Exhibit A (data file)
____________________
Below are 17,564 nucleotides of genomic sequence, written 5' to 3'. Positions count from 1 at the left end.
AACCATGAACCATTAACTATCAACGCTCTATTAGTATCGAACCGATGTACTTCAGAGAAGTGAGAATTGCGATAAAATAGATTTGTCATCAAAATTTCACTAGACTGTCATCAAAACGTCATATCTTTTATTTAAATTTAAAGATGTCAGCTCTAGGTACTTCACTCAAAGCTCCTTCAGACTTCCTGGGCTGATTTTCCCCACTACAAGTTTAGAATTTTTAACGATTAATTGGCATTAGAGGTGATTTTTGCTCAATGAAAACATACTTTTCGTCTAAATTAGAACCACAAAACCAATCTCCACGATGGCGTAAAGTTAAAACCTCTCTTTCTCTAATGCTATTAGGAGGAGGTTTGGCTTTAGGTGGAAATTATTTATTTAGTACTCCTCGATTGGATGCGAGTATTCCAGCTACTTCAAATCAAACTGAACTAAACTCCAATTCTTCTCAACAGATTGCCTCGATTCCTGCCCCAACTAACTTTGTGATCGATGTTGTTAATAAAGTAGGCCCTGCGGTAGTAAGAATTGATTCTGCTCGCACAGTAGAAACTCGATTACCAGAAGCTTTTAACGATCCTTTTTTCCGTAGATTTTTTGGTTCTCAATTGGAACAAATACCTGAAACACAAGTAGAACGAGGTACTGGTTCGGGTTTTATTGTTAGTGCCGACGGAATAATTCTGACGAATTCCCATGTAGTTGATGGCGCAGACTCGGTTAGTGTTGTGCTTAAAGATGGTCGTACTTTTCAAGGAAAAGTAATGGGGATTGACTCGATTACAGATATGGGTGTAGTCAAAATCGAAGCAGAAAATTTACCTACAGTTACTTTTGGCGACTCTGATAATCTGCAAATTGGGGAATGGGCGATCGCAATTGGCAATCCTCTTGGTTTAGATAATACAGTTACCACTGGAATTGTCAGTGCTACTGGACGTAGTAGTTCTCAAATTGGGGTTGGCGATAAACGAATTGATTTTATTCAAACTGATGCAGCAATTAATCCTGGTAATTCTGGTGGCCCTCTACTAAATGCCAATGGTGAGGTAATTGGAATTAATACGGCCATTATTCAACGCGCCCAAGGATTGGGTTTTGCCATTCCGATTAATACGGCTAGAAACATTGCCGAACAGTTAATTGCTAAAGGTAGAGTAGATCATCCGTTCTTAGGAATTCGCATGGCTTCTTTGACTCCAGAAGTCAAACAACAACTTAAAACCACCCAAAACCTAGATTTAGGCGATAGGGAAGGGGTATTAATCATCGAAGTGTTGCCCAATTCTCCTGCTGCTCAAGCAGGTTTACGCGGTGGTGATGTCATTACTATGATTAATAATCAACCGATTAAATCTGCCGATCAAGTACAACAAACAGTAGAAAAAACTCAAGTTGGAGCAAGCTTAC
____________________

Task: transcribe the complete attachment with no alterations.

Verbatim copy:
Below are 17,564 nucleotides of genomic sequence, written 5' to 3'. Positions count from 1 at the left end.
AACCATGAACCATTAACTATCAACGCTCTATTAGTATCGAACCGATGTACTTCAGAGAAGTGAGAATTGCGATAAAATAGATTTGTCATCAAAATTTCACTAGACTGTCATCAAAACGTCATATCTTTTATTTAAATTTAAAGATGTCAGCTCTAGGTACTTCACTCAAAGCTCCTTCAGACTTCCTGGGCTGATTTTCCCCACTACAAGTTTAGAATTTTTAACGATTAATTGGCATTAGAGGTGATTTTTGCTCAATGAAAACATACTTTTCGTCTAAATTAGAACCACAAAACCAATCTCCACGATGGCGTAAAGTTAAAACCTCTCTTTCTCTAATGCTATTAGGAGGAGGTTTGGCTTTAGGTGGAAATTATTTATTTAGTACTCCTCGATTGGATGCGAGTATTCCAGCTACTTCAAATCAAACTGAACTAAACTCCAATTCTTCTCAACAGATTGCCTCGATTCCTGCCCCAACTAACTTTGTGATCGATGTTGTTAATAAAGTAGGCCCTGCGGTAGTAAGAATTGATTCTGCTCGCACAGTAGAAACTCGATTACCAGAAGCTTTTAACGATCCTTTTTTCCGTAGATTTTTTGGTTCTCAATTGGAACAAATACCTGAAACACAAGTAGAACGAGGTACTGGTTCGGGTTTTATTGTTAGTGCCGACGGAATAATTCTGACGAATTCCCATGTAGTTGATGGCGCAGACTCGGTTAGTGTTGTGCTTAAAGATGGTCGTACTTTTCAAGGAAAAGTAATGGGGATTGACTCGATTACAGATATGGGTGTAGTCAAAATCGAAGCAGAAAATTTACCTACAGTTACTTTTGGCGACTCTGATAATCTGCAAATTGGGGAATGGGCGATCGCAATTGGCAATCCTCTTGGTTTAGATAATACAGTTACCACTGGAATTGTCAGTGCTACTGGACGTAGTAGTTCTCAAATTGGGGTTGGCGATAAACGAATTGATTTTATTCAAACTGATGCAGCAATTAATCCTGGTAATTCTGGTGGCCCTCTACTAAATGCCAATGGTGAGGTAATTGGAATTAATACGGCCATTATTCAACGCGCCCAAGGATTGGGTTTTGCCATTCCGATTAATACGGCTAGAAACATTGCCGAACAGTTAATTGCTAAAGGTAGAGTAGATCATCCGTTCTTAGGAATTCGCATGGCTTCTTTGACTCCAGAAGTCAAACAACAACTTAAAACCACCCAAAACCTAGATTTAGGCGATAGGGAAGGGGTATTAATCATCGAAGTGTTGCCCAATTCTCCTGCTGCTCAAGCAGGTTTACGCGGTGGTGATGTCATTACTATGATTAATAATCAACCGATTAAATCTGCCGATCAAGTACAACAAACAGTAGAAAAAACTCAAGTTGGAGCAAGCTTAC